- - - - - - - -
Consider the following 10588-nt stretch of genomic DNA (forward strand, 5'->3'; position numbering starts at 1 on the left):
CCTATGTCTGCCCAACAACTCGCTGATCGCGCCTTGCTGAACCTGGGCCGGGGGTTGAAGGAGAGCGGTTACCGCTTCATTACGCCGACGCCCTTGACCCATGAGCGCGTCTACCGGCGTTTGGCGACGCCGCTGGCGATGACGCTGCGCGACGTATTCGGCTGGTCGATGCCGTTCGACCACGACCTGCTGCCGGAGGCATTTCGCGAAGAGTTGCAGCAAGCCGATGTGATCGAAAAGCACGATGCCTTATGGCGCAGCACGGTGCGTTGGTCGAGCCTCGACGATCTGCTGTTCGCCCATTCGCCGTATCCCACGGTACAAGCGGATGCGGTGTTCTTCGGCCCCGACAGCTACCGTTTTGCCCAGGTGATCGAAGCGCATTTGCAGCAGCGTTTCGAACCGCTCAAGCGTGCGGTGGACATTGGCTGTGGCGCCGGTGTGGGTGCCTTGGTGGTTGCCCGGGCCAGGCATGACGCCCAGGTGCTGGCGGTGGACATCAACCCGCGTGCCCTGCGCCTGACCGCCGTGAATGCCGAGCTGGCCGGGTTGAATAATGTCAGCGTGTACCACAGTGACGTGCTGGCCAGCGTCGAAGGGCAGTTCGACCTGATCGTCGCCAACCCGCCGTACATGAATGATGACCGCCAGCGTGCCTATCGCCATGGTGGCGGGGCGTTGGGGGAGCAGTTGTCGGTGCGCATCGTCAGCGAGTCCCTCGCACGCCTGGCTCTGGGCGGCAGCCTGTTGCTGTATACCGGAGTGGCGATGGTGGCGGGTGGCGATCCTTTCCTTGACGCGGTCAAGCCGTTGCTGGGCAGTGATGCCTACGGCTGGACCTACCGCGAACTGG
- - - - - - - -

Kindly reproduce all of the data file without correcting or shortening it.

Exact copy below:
Consider the following 10588-nt stretch of genomic DNA (forward strand, 5'->3'; position numbering starts at 1 on the left):
CCTATGTCTGCCCAACAACTCGCTGATCGCGCCTTGCTGAACCTGGGCCGGGGGTTGAAGGAGAGCGGTTACCGCTTCATTACGCCGACGCCCTTGACCCATGAGCGCGTCTACCGGCGTTTGGCGACGCCGCTGGCGATGACGCTGCGCGACGTATTCGGCTGGTCGATGCCGTTCGACCACGACCTGCTGCCGGAGGCATTTCGCGAAGAGTTGCAGCAAGCCGATGTGATCGAAAAGCACGATGCCTTATGGCGCAGCACGGTGCGTTGGTCGAGCCTCGACGATCTGCTGTTCGCCCATTCGCCGTATCCCACGGTACAAGCGGATGCGGTGTTCTTCGGCCCCGACAGCTACCGTTTTGCCCAGGTGATCGAAGCGCATTTGCAGCAGCGTTTCGAACCGCTCAAGCGTGCGGTGGACATTGGCTGTGGCGCCGGTGTGGGTGCCTTGGTGGTTGCCCGGGCCAGGCATGACGCCCAGGTGCTGGCGGTGGACATCAACCCGCGTGCCCTGCGCCTGACCGCCGTGAATGCCGAGCTGGCCGGGTTGAATAATGTCAGCGTGTACCACAGTGACGTGCTGGCCAGCGTCGAAGGGCAGTTCGACCTGATCGTCGCCAACCCGCCGTACATGAATGATGACCGCCAGCGTGCCTATCGCCATGGTGGCGGGGCGTTGGGGGAGCAGTTGTCGGTGCGCATCGTCAGCGAGTCCCTCGCACGCCTGGCTCTGGGCGGCAGCCTGTTGCTGTATACCGGAGTGGCGATGGTGGCGGGTGGCGATCCTTTCCTTGACGCGGTCAAGCCGTTGCTGGGCAGTGATGCCTACGGCTGGACCTACCGCGAACTGG